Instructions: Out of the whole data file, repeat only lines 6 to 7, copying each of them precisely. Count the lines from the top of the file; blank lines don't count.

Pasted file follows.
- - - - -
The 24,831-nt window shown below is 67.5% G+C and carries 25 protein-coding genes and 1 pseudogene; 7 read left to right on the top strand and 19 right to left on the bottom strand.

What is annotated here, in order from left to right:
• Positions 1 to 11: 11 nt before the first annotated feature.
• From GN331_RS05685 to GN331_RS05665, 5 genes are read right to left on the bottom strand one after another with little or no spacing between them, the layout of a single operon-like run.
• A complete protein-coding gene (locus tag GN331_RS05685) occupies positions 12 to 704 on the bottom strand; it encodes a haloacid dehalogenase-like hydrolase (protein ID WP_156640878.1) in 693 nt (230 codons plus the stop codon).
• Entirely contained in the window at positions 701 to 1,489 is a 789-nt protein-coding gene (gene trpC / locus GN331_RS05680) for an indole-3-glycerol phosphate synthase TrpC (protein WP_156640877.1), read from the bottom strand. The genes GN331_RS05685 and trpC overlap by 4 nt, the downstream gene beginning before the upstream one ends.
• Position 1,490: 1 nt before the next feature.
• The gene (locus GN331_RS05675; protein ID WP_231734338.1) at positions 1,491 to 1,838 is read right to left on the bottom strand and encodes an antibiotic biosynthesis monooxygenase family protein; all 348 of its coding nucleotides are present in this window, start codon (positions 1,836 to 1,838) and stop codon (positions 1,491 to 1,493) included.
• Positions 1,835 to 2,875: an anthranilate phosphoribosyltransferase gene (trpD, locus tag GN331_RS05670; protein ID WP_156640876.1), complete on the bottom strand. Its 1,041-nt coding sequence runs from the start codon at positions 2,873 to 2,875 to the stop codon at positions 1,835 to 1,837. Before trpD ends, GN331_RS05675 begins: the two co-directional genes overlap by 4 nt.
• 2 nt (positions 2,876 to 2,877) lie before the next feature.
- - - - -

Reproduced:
• Entirely contained in the window at positions 701 to 1,489 is a 789-nt protein-coding gene (gene trpC / locus GN331_RS05680) for an indole-3-glycerol phosphate synthase TrpC (protein WP_156640877.1), read from the bottom strand. The genes GN331_RS05685 and trpC overlap by 4 nt, the downstream gene beginning before the upstream one ends.
• Position 1,490: 1 nt before the next feature.